On September 12, 2022, the U.S. Cybersecurity and Infrastructure Security Agency (“CISA”) published a Request for Information, seeking public comment on how to structure implementing regulations for reporting requirements under the Cyber Incident Reporting for Critical Infrastructure Act of 2022 (“CIRCIA”). Written comments are requested on or before November 14, 2022 and may be submitted through the Federal eRulemaking Portal: http://www.regulations.gov.Continue Reading CISA Requests Public Comment on Implementing Regulations for the Cyber Incident Reporting for Critical Infrastructure Act
With the growing use of AI systems and the increasing complexity of the legal framework relating to such use, the need for appropriate methods and tools to audit AI systems is becoming more pressing both for professionals and for regulators. The French Supervisory Authority (“CNIL”) has recently tested tools that could potentially help its auditors understand the functioning of an AI system.
Overview of the tools tested by the CNIL
The CNIL tested two different tools, IBEX and Algocate. While IBEX aims at explaining an AI system, Algocate seeks to justify the decisions made by a AI system by checking the decision against specific standards. Both tools enable “black box” audits, meaning that they focus on the ins and outs of an AI system rather than on its internal functioning. The tools also rely on local explanatory methods, which provide an explanation for a decision related to a particular data input in the system; not on global explanatory methods which would attempt to explain all possible decisions simultaneously.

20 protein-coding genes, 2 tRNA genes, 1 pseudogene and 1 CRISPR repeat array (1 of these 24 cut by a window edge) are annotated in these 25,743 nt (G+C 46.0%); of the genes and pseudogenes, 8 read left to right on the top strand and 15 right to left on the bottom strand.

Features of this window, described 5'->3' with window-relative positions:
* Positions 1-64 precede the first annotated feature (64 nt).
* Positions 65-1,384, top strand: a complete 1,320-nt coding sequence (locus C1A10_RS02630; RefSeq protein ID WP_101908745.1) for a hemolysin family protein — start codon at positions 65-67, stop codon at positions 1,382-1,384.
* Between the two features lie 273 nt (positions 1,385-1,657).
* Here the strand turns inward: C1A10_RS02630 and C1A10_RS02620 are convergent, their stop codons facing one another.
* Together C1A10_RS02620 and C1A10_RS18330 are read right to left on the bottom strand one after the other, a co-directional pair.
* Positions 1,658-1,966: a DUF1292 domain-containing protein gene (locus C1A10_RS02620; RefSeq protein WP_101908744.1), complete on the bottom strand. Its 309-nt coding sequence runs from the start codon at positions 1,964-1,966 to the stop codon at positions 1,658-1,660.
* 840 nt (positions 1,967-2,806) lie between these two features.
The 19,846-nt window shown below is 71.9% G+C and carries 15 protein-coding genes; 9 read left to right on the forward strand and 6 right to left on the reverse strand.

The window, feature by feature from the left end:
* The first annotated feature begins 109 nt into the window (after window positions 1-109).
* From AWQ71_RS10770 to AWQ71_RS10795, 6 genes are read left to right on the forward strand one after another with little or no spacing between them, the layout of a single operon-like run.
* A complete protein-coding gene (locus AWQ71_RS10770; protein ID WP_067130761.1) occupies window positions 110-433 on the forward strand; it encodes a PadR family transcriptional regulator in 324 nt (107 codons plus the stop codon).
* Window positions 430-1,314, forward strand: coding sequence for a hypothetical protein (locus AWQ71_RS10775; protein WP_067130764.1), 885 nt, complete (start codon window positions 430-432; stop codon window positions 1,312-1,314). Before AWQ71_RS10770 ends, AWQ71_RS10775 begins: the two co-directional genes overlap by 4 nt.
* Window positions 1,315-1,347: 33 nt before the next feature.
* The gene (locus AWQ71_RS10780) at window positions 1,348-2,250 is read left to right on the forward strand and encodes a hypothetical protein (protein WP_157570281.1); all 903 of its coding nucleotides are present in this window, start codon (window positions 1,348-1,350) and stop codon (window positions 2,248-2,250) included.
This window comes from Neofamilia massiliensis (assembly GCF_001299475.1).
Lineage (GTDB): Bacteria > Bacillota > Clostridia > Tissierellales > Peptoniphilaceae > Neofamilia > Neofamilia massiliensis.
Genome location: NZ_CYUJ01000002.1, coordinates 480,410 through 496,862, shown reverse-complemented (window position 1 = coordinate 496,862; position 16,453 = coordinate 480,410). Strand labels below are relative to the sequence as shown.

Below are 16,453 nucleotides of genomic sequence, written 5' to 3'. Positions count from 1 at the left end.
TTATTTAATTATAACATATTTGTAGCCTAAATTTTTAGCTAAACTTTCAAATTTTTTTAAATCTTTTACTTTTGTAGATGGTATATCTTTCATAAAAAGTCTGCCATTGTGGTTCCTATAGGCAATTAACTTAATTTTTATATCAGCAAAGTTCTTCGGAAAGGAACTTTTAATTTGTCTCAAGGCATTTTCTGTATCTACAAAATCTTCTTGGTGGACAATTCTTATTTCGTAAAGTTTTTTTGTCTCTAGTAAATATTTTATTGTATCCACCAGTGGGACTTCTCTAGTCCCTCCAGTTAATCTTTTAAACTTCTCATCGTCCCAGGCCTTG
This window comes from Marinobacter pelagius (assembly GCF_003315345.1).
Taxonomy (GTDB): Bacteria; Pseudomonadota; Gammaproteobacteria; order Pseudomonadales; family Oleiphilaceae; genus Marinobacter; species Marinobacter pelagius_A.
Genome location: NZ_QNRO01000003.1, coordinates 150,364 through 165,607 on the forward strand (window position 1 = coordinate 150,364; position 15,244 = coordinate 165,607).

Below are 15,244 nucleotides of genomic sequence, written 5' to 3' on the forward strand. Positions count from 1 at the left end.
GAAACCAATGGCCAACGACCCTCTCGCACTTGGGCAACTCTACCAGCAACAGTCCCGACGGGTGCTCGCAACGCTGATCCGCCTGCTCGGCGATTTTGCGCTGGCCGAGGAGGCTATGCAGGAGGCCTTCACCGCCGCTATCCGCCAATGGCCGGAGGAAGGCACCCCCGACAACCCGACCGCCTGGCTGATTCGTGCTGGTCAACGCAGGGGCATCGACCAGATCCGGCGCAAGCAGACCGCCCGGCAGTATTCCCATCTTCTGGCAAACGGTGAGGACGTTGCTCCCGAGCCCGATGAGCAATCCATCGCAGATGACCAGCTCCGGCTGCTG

Test and conclusions
The CNIL asked some of its agents to use these tools in a theoretical scenario and consider the following questions:
- Were the explanations provided by the tool helpful to understand the functioning of the AI system?
- Were such explanations understandable by the participants?
- Would these tools facilitate the work of the CNIL’s auditors?
The CNIL agents noted some challenges for each tool, in particular in relation to real-life use and the complexity of the tools. The CNIL’s experiment also showed that some users would have preferred an explanation of the generic functioning of the system rather than local analyses.
It therefore seems the tools will require some further improvement before they can be effectively used by regulators. Other French public initiatives are looking into different audit models relying, for example, on global explicative methods (e.g., Pôle d’expertise de la régulation numérique’s study on methodologies for auditing content recommendation algorithms – available in French here).
We will keep monitoring this topic moving forward, and relay any updates from the CNIL relating to auditing tools for AI systems.
Last week, the FTC announced its release of a staff report discussing key topics from the April 29, 2021 workshop addressing dark patterns. The report states that the FTC will take action when companies employ dark patterns that violate existing laws, including the FTC Act, ROSCA, the TSR, TILA, CAN-SPAM, COPPA, ECOA, or other statutes and regulations enforced by the FTC. The report highlights examples of cases in which the FTC used its authority under these laws and regulations to bring enforcement actions against companies that allegedly used dark patterns. Accordingly, the report builds upon the FTC’s historical approach of using its existing authority to bring enforcement actions in this context.Continue Reading New FTC Report on Dark Patterns